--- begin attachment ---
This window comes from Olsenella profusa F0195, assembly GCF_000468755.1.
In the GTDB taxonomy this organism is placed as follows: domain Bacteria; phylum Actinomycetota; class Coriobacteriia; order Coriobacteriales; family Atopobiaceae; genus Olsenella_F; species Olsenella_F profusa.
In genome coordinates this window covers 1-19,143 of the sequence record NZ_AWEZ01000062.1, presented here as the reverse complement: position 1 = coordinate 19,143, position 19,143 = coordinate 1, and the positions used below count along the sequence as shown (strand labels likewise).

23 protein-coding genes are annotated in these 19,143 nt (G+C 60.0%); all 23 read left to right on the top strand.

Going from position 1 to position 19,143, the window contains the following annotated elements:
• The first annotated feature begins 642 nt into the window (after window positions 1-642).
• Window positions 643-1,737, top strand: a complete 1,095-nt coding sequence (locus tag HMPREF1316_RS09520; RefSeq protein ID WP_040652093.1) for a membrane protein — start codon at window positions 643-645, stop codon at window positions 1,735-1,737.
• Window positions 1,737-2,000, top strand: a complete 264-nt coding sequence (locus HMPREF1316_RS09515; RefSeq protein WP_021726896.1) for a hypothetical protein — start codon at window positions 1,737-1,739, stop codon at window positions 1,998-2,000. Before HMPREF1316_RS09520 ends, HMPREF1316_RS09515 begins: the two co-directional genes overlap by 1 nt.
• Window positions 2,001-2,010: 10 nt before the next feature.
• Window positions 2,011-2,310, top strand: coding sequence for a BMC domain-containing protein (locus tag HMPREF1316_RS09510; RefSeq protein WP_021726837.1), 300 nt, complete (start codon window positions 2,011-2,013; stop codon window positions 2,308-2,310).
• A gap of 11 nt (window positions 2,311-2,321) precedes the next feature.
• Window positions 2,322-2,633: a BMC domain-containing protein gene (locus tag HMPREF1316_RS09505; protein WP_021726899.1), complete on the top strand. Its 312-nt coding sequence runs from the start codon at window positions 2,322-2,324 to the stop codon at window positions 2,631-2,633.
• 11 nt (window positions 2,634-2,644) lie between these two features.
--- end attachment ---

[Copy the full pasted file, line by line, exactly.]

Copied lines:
This window comes from Olsenella profusa F0195, assembly GCF_000468755.1.
In the GTDB taxonomy this organism is placed as follows: domain Bacteria; phylum Actinomycetota; class Coriobacteriia; order Coriobacteriales; family Atopobiaceae; genus Olsenella_F; species Olsenella_F profusa.
In genome coordinates this window covers 1-19,143 of the sequence record NZ_AWEZ01000062.1, presented here as the reverse complement: position 1 = coordinate 19,143, position 19,143 = coordinate 1, and the positions used below count along the sequence as shown (strand labels likewise).

23 protein-coding genes are annotated in these 19,143 nt (G+C 60.0%); all 23 read left to right on the top strand.

Going from position 1 to position 19,143, the window contains the following annotated elements:
• The first annotated feature begins 642 nt into the window (after window positions 1-642).
• Window positions 643-1,737, top strand: a complete 1,095-nt coding sequence (locus tag HMPREF1316_RS09520; RefSeq protein ID WP_040652093.1) for a membrane protein — start codon at window positions 643-645, stop codon at window positions 1,735-1,737.
• Window positions 1,737-2,000, top strand: a complete 264-nt coding sequence (locus HMPREF1316_RS09515; RefSeq protein WP_021726896.1) for a hypothetical protein — start codon at window positions 1,737-1,739, stop codon at window positions 1,998-2,000. Before HMPREF1316_RS09520 ends, HMPREF1316_RS09515 begins: the two co-directional genes overlap by 1 nt.
• Window positions 2,001-2,010: 10 nt before the next feature.
• Window positions 2,011-2,310, top strand: coding sequence for a BMC domain-containing protein (locus tag HMPREF1316_RS09510; RefSeq protein WP_021726837.1), 300 nt, complete (start codon window positions 2,011-2,013; stop codon window positions 2,308-2,310).
• A gap of 11 nt (window positions 2,311-2,321) precedes the next feature.
• Window positions 2,322-2,633: a BMC domain-containing protein gene (locus tag HMPREF1316_RS09505; protein WP_021726899.1), complete on the top strand. Its 312-nt coding sequence runs from the start codon at window positions 2,322-2,324 to the stop codon at window positions 2,631-2,633.
• 11 nt (window positions 2,634-2,644) lie between these two features.